Have you ever heard two completely different accounts of the same conversation and wondered which one was the truth? Of course, it happens all the time. But the problem is that when we hear two very different accounts of the same event we assume that one person is truthful and the other is telling a lie, which may not always be the case…
You see, when we absorb information, we process that information differently based on our lives experiences and our beliefs leading to a number of potential biases that skew the information we have taken in. These cognitive biases affect the way we hear, the information we value and dismiss, the sides we take, the decisions we make and so much more, meaning that two quite different accounts of the same situation are entirely likely.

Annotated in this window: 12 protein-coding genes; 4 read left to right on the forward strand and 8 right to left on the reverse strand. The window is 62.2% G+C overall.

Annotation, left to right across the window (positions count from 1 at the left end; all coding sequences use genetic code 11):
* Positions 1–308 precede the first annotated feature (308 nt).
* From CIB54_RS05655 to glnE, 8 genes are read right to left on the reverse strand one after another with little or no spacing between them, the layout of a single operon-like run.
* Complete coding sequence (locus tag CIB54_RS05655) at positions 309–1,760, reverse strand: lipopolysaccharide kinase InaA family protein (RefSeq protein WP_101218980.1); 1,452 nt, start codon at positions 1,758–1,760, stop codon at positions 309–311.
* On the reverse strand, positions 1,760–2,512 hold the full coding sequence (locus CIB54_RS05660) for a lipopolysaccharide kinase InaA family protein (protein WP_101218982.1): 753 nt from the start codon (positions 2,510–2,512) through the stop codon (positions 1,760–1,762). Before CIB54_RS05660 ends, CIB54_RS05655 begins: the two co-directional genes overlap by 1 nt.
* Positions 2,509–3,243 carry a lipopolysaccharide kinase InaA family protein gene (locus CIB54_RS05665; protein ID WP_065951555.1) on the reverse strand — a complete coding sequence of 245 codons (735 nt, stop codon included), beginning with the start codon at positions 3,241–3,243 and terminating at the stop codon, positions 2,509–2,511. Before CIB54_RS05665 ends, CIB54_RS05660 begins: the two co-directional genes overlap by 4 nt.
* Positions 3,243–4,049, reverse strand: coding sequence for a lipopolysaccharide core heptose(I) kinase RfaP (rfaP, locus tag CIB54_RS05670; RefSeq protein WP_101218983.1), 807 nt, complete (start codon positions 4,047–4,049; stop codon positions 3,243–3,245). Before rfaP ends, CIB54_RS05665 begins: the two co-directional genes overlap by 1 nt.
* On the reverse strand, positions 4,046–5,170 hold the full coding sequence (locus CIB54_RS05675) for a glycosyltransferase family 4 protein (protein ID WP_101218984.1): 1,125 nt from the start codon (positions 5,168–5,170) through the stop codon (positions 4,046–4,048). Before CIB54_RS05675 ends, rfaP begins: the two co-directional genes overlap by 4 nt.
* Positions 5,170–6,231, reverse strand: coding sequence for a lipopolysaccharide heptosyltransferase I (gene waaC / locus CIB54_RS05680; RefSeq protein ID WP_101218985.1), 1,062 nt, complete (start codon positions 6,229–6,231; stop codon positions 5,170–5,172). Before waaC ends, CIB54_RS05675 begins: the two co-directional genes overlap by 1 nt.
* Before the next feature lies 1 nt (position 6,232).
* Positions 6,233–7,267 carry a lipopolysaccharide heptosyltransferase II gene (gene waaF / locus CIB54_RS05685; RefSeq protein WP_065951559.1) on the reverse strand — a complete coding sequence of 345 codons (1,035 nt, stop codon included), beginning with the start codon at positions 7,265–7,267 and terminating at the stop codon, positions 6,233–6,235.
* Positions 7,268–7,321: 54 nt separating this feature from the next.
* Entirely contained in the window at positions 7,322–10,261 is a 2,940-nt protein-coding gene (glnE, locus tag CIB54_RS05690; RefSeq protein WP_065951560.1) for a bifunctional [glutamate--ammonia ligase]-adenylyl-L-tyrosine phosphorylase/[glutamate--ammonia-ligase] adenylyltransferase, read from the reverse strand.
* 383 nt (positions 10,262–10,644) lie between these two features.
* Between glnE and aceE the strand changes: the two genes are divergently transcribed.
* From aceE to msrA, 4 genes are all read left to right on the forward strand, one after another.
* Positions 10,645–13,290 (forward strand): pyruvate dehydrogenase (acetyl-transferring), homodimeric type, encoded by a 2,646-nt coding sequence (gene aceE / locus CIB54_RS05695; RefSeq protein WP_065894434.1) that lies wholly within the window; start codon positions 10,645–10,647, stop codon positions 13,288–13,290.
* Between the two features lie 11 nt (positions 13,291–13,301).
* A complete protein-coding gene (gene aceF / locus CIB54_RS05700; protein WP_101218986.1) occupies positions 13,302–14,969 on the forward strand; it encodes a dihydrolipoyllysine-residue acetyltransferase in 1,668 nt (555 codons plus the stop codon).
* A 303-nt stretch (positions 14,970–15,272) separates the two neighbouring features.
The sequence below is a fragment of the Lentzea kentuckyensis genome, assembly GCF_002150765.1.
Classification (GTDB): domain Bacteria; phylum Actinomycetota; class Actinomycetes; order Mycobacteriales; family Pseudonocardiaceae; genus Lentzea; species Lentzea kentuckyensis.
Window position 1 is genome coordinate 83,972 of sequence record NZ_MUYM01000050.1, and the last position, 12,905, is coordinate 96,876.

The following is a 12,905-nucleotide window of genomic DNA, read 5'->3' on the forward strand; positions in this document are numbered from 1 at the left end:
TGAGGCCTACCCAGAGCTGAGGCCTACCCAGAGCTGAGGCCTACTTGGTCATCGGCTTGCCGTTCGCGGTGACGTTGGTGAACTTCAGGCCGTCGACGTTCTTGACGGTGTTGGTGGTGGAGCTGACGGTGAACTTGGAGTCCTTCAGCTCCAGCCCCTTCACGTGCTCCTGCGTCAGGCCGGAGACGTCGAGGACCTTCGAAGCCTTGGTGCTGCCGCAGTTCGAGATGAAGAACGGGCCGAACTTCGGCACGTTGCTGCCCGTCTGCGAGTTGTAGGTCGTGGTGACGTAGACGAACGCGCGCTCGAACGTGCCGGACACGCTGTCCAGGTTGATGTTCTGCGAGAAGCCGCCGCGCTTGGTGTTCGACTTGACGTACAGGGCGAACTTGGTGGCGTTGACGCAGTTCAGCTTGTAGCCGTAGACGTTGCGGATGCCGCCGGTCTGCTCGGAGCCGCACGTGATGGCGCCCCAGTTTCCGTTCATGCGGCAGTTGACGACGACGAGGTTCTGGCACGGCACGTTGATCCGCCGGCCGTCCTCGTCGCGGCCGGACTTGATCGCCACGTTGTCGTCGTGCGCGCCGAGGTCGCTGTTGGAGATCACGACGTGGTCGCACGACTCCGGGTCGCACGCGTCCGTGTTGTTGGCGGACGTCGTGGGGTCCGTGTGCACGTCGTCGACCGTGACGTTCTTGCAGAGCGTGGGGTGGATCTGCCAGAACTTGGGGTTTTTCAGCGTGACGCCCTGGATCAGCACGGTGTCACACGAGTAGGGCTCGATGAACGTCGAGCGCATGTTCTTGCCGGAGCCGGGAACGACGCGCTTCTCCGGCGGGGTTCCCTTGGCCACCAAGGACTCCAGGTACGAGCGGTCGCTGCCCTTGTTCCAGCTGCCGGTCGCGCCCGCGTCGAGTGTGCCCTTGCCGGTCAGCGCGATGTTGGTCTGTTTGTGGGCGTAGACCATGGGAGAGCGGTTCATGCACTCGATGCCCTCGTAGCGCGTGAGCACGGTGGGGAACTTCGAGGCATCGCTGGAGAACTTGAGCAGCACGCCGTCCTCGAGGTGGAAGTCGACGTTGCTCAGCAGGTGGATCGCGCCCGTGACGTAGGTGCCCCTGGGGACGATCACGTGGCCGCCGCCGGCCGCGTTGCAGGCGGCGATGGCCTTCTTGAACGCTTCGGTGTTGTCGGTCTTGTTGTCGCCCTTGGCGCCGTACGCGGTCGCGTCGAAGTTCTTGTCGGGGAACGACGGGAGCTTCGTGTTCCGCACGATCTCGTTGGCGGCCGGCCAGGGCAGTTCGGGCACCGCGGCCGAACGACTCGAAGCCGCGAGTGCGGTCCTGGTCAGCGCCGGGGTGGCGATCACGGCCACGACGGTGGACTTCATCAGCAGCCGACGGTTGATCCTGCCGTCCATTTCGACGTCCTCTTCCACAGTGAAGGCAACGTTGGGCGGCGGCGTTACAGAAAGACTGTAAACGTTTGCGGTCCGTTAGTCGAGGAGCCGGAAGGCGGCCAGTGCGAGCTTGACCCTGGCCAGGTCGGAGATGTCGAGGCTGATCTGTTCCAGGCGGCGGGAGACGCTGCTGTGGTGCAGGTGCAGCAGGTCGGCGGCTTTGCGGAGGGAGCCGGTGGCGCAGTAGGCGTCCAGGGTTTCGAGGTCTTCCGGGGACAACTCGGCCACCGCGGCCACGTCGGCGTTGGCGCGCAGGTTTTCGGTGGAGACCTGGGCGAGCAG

So instead of assuming that one is telling the truth and the other is not, why not examine their bias? Ask what experiences they have that would make them recount the story in a certain way, examine their affiliations, try to understand the differences between the people and see if that explains the differences in the story.
And most importantly if you are having a significant conversation with someone, tie up all the loose ends before you finish. Ensure that the key points are clear (and on paper), the outcomes and actions are agreed (and on paper) and that anything in dispute is clear (and on paper).